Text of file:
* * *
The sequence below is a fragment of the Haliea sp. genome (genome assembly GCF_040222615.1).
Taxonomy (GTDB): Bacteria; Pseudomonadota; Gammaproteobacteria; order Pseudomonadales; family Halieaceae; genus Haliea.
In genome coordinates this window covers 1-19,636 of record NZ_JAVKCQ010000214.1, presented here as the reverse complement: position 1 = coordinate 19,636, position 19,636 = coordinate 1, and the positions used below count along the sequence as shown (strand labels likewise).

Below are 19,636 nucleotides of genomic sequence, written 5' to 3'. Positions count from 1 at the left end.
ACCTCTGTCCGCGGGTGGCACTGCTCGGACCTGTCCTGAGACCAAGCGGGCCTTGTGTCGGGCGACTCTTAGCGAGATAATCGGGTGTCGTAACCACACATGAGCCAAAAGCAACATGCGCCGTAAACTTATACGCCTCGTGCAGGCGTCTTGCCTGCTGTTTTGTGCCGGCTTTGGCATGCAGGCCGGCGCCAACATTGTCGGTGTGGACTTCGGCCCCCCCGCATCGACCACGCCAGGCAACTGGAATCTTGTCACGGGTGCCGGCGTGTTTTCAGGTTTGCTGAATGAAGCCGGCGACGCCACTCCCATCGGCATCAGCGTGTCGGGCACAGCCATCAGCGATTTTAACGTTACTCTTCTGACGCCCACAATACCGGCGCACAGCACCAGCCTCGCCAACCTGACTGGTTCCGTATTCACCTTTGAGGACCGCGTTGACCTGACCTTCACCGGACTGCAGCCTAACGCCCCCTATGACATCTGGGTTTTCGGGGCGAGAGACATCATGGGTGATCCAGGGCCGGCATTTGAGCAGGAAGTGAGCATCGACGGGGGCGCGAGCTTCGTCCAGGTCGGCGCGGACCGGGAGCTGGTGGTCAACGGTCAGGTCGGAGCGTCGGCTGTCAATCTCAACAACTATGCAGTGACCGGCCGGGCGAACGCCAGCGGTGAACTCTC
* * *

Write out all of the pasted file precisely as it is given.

The sequence below is a fragment of the Haliea sp. genome (genome assembly GCF_040222615.1).
Taxonomy (GTDB): Bacteria; Pseudomonadota; Gammaproteobacteria; order Pseudomonadales; family Halieaceae; genus Haliea.
In genome coordinates this window covers 1-19,636 of record NZ_JAVKCQ010000214.1, presented here as the reverse complement: position 1 = coordinate 19,636, position 19,636 = coordinate 1, and the positions used below count along the sequence as shown (strand labels likewise).

Below are 19,636 nucleotides of genomic sequence, written 5' to 3'. Positions count from 1 at the left end.
ACCTCTGTCCGCGGGTGGCACTGCTCGGACCTGTCCTGAGACCAAGCGGGCCTTGTGTCGGGCGACTCTTAGCGAGATAATCGGGTGTCGTAACCACACATGAGCCAAAAGCAACATGCGCCGTAAACTTATACGCCTCGTGCAGGCGTCTTGCCTGCTGTTTTGTGCCGGCTTTGGCATGCAGGCCGGCGCCAACATTGTCGGTGTGGACTTCGGCCCCCCCGCATCGACCACGCCAGGCAACTGGAATCTTGTCACGGGTGCCGGCGTGTTTTCAGGTTTGCTGAATGAAGCCGGCGACGCCACTCCCATCGGCATCAGCGTGTCGGGCACAGCCATCAGCGATTTTAACGTTACTCTTCTGACGCCCACAATACCGGCGCACAGCACCAGCCTCGCCAACCTGACTGGTTCCGTATTCACCTTTGAGGACCGCGTTGACCTGACCTTCACCGGACTGCAGCCTAACGCCCCCTATGACATCTGGGTTTTCGGGGCGAGAGACATCATGGGTGATCCAGGGCCGGCATTTGAGCAGGAAGTGAGCATCGACGGGGGCGCGAGCTTCGTCCAGGTCGGCGCGGACCGGGAGCTGGTGGTCAACGGTCAGGTCGGAGCGTCGGCTGTCAATCTCAACAACTATGCAGTGACCGGCCGGGCGAACGCCAGCGGTGAACTCTC